Hadrian division

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The Hadrian division is a term from property law and describes a regulation of the acquisition of property in treasure finds that goes back to the Roman emperor Hadrian (67-138) .


A codification for this can be found in the Institutiones Iustiniani (Inst. 2.1.39), contained in the later so-called Corpus iuris civilis . The German Civil Code has adopted them in Section 984 . There it says:

“If something that has been hidden for so long that the owner can no longer be determined (treasure) is discovered and taken into possession as a result of the discovery, half of the property is owned by the discoverer and half by the owner of the thing acquired in which the treasure was hidden. "

Corresponding provisions include, for example, Article 716 of the French Civil Code and Article 351 of the Código Civil Español .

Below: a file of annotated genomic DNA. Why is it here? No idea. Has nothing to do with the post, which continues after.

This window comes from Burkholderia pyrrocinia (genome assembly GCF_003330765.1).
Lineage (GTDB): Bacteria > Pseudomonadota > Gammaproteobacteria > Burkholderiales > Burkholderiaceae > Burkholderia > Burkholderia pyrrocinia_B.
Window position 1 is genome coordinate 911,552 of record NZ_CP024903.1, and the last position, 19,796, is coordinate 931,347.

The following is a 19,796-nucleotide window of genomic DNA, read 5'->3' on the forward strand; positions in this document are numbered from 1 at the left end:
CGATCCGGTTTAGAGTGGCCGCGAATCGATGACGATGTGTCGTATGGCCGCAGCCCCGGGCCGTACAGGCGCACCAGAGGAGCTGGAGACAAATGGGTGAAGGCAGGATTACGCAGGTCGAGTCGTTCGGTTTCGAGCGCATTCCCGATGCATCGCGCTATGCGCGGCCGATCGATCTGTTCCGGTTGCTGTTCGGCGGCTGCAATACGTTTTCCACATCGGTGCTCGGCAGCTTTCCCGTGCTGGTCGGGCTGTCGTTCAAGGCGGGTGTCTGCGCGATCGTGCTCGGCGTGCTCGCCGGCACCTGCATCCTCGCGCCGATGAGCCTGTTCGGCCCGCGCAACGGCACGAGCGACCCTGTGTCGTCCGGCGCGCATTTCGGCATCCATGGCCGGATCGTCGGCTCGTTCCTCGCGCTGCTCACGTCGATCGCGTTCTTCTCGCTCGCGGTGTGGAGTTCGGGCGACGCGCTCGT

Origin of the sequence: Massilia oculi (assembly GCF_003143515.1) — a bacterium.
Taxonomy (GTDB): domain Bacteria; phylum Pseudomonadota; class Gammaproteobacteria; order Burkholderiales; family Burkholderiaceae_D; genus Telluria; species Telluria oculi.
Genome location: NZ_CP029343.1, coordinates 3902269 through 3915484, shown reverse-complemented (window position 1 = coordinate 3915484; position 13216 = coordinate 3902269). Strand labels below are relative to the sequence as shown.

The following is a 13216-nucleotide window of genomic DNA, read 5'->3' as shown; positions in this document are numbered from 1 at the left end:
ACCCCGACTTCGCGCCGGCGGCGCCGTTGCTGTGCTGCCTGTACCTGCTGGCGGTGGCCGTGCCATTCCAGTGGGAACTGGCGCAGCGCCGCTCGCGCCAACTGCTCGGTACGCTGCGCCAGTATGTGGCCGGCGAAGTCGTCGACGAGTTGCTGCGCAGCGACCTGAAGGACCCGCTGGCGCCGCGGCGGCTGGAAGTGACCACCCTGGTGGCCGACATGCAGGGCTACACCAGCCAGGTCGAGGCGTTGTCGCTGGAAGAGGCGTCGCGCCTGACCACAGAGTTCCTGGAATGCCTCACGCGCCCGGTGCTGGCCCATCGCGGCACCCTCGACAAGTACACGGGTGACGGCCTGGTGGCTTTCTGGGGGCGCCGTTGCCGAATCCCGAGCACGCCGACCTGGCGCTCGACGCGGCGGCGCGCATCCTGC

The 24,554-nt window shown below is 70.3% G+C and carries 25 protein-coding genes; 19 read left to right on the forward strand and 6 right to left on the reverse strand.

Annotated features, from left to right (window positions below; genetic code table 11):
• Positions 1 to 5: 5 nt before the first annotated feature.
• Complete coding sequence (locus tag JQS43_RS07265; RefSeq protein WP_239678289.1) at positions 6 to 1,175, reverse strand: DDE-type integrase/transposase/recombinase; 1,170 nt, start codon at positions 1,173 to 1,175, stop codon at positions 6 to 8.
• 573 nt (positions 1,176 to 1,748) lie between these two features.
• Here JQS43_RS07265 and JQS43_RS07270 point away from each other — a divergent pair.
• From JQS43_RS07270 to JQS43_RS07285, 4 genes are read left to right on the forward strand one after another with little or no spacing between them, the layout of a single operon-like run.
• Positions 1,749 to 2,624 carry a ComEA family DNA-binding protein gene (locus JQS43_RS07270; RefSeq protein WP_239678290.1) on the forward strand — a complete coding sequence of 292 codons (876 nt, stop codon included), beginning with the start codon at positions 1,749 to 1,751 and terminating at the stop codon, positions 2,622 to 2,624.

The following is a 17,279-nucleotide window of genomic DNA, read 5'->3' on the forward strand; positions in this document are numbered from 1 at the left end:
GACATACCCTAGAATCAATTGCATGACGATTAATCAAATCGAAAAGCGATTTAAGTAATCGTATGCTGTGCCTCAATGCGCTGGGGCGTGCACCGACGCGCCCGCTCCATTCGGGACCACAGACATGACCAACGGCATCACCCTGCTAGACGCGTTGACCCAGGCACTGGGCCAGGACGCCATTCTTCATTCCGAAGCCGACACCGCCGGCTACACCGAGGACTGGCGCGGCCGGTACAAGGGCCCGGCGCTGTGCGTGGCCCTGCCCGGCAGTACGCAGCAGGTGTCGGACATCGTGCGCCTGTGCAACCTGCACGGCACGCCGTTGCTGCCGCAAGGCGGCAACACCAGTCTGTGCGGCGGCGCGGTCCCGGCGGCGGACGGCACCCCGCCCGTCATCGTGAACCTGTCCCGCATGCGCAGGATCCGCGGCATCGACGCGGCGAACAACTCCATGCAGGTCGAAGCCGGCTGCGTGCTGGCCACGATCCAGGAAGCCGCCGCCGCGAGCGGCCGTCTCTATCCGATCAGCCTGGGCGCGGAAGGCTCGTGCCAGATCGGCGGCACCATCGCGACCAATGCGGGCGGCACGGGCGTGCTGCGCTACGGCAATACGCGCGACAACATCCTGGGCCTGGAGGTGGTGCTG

Hadrian division and treasure shelf

If the items found are archaeological finds, Section 984 of the  German Civil Code ( BGB ) can be overlaid in all German federal states (except for Bavaria) by a treasure shelf that is differently designed according to state law. According to this treasure shelf, ownership of the listed treasure belongs solely to the state, provided that the treasure is of scientific or special scientific value, depending on the federal state. The Hadrian division is only valid in Bavaria without restrictions.

See also


  • Heinrich Dörner: Civil law problems of soil monument maintenance (= Munster contributions to jurisprudence. Volume 63). Duncker & Humblot, Berlin 1992, ISBN 3-4280-7567-6 .

Individual evidence

  1. ^ Rolf Knütel in: Rechtsgeschichte und Privatrechtsdogmatik, 1999 ( books.google.de p. 570 ).
  2. at legifrance.gouv.fr
  3. at noticias.juridicas.com